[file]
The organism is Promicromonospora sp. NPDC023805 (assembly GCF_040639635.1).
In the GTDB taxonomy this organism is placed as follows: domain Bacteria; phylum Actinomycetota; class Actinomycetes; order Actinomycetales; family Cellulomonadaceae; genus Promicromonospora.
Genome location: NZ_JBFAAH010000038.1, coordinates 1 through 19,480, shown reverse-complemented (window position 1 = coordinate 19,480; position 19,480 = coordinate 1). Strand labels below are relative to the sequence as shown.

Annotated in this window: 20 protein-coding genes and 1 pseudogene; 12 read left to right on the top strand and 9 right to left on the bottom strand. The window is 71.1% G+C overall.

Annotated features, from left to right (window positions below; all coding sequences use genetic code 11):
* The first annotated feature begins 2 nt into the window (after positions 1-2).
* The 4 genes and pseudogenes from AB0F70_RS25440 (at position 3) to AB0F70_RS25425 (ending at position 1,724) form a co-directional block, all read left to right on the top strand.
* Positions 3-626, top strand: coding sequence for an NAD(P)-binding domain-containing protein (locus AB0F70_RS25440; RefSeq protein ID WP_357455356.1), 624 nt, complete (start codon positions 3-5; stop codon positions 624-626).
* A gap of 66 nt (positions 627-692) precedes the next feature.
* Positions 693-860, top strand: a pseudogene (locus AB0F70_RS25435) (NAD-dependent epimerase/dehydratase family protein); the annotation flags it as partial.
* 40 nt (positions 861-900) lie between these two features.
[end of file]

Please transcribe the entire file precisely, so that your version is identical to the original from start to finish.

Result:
The organism is Promicromonospora sp. NPDC023805 (assembly GCF_040639635.1).
In the GTDB taxonomy this organism is placed as follows: domain Bacteria; phylum Actinomycetota; class Actinomycetes; order Actinomycetales; family Cellulomonadaceae; genus Promicromonospora.
Genome location: NZ_JBFAAH010000038.1, coordinates 1 through 19,480, shown reverse-complemented (window position 1 = coordinate 19,480; position 19,480 = coordinate 1). Strand labels below are relative to the sequence as shown.

Annotated in this window: 20 protein-coding genes and 1 pseudogene; 12 read left to right on the top strand and 9 right to left on the bottom strand. The window is 71.1% G+C overall.

Annotated features, from left to right (window positions below; all coding sequences use genetic code 11):
* The first annotated feature begins 2 nt into the window (after positions 1-2).
* The 4 genes and pseudogenes from AB0F70_RS25440 (at position 3) to AB0F70_RS25425 (ending at position 1,724) form a co-directional block, all read left to right on the top strand.
* Positions 3-626, top strand: coding sequence for an NAD(P)-binding domain-containing protein (locus AB0F70_RS25440; RefSeq protein ID WP_357455356.1), 624 nt, complete (start codon positions 3-5; stop codon positions 624-626).
* A gap of 66 nt (positions 627-692) precedes the next feature.
* Positions 693-860, top strand: a pseudogene (locus AB0F70_RS25435) (NAD-dependent epimerase/dehydratase family protein); the annotation flags it as partial.
* 40 nt (positions 861-900) lie between these two features.